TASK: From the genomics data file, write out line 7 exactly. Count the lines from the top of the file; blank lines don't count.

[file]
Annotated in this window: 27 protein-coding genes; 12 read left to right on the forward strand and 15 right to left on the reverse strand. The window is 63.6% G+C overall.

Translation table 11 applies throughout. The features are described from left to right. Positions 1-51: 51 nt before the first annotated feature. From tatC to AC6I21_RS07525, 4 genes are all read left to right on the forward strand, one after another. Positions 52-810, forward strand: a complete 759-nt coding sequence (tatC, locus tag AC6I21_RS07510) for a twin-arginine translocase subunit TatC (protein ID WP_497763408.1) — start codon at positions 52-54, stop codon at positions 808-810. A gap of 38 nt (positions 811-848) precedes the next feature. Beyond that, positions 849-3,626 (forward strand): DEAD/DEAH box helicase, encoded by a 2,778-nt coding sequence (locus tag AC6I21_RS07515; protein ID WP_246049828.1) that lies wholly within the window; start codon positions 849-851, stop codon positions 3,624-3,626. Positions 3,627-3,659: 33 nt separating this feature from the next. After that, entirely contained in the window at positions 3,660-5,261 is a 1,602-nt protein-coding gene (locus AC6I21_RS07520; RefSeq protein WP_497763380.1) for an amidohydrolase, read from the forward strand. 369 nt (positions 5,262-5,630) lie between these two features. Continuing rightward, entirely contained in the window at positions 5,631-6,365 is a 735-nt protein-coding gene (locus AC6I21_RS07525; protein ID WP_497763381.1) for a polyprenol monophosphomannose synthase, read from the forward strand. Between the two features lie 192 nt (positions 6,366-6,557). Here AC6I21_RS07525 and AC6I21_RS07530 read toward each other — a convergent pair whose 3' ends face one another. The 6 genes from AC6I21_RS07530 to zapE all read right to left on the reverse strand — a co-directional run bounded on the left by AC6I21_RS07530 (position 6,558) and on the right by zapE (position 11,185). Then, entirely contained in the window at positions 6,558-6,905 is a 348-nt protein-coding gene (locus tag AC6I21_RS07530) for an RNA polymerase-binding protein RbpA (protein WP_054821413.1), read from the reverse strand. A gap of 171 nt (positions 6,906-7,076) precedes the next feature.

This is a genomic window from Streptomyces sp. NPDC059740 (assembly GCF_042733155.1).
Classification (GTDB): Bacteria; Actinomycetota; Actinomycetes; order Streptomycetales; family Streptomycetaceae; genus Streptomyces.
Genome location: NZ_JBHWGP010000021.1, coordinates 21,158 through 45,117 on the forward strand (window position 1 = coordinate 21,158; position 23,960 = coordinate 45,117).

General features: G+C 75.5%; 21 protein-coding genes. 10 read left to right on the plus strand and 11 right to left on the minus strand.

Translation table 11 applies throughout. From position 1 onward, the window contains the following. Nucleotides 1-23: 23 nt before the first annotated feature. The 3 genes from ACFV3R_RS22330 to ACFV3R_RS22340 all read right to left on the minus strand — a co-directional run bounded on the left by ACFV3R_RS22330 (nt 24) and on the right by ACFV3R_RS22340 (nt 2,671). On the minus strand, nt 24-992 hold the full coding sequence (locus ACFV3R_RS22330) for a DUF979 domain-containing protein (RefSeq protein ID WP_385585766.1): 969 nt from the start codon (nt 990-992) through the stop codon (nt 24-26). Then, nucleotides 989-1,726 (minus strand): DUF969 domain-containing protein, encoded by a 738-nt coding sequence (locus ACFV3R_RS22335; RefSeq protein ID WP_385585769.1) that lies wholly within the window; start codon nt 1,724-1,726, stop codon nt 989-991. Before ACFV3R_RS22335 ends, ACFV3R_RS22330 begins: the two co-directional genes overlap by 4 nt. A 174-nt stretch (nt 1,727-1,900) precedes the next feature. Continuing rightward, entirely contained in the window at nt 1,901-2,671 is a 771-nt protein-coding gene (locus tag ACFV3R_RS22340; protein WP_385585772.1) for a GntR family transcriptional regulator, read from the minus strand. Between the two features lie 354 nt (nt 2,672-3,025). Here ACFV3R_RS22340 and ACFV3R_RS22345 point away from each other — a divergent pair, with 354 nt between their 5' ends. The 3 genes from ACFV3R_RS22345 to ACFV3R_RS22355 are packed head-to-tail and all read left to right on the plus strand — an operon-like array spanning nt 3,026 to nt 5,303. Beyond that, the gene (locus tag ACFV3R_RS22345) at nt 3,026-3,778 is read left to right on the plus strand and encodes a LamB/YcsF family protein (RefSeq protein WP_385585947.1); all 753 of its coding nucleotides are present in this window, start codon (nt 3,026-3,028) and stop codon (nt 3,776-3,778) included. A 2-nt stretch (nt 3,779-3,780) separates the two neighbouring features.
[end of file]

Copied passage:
Translation table 11 applies throughout. From position 1 onward, the window contains the following. Nucleotides 1-23: 23 nt before the first annotated feature. The 3 genes from ACFV3R_RS22330 to ACFV3R_RS22340 all read right to left on the minus strand — a co-directional run bounded on the left by ACFV3R_RS22330 (nt 24) and on the right by ACFV3R_RS22340 (nt 2,671). On the minus strand, nt 24-992 hold the full coding sequence (locus ACFV3R_RS22330) for a DUF979 domain-containing protein (RefSeq protein ID WP_385585766.1): 969 nt from the start codon (nt 990-992) through the stop codon (nt 24-26). Then, nucleotides 989-1,726 (minus strand): DUF969 domain-containing protein, encoded by a 738-nt coding sequence (locus ACFV3R_RS22335; RefSeq protein ID WP_385585769.1) that lies wholly within the window; start codon nt 1,724-1,726, stop codon nt 989-991. Before ACFV3R_RS22335 ends, ACFV3R_RS22330 begins: the two co-directional genes overlap by 4 nt. A 174-nt stretch (nt 1,727-1,900) precedes the next feature. Continuing rightward, entirely contained in the window at nt 1,901-2,671 is a 771-nt protein-coding gene (locus tag ACFV3R_RS22340; protein WP_385585772.1) for a GntR family transcriptional regulator, read from the minus strand. Between the two features lie 354 nt (nt 2,672-3,025). Here ACFV3R_RS22340 and ACFV3R_RS22345 point away from each other — a divergent pair, with 354 nt between their 5' ends. The 3 genes from ACFV3R_RS22345 to ACFV3R_RS22355 are packed head-to-tail and all read left to right on the plus strand — an operon-like array spanning nt 3,026 to nt 5,303. Beyond that, the gene (locus tag ACFV3R_RS22345) at nt 3,026-3,778 is read left to right on the plus strand and encodes a LamB/YcsF family protein (RefSeq protein WP_385585947.1); all 753 of its coding nucleotides are present in this window, start codon (nt 3,026-3,028) and stop codon (nt 3,776-3,778) included. A 2-nt stretch (nt 3,779-3,780) separates the two neighbouring features.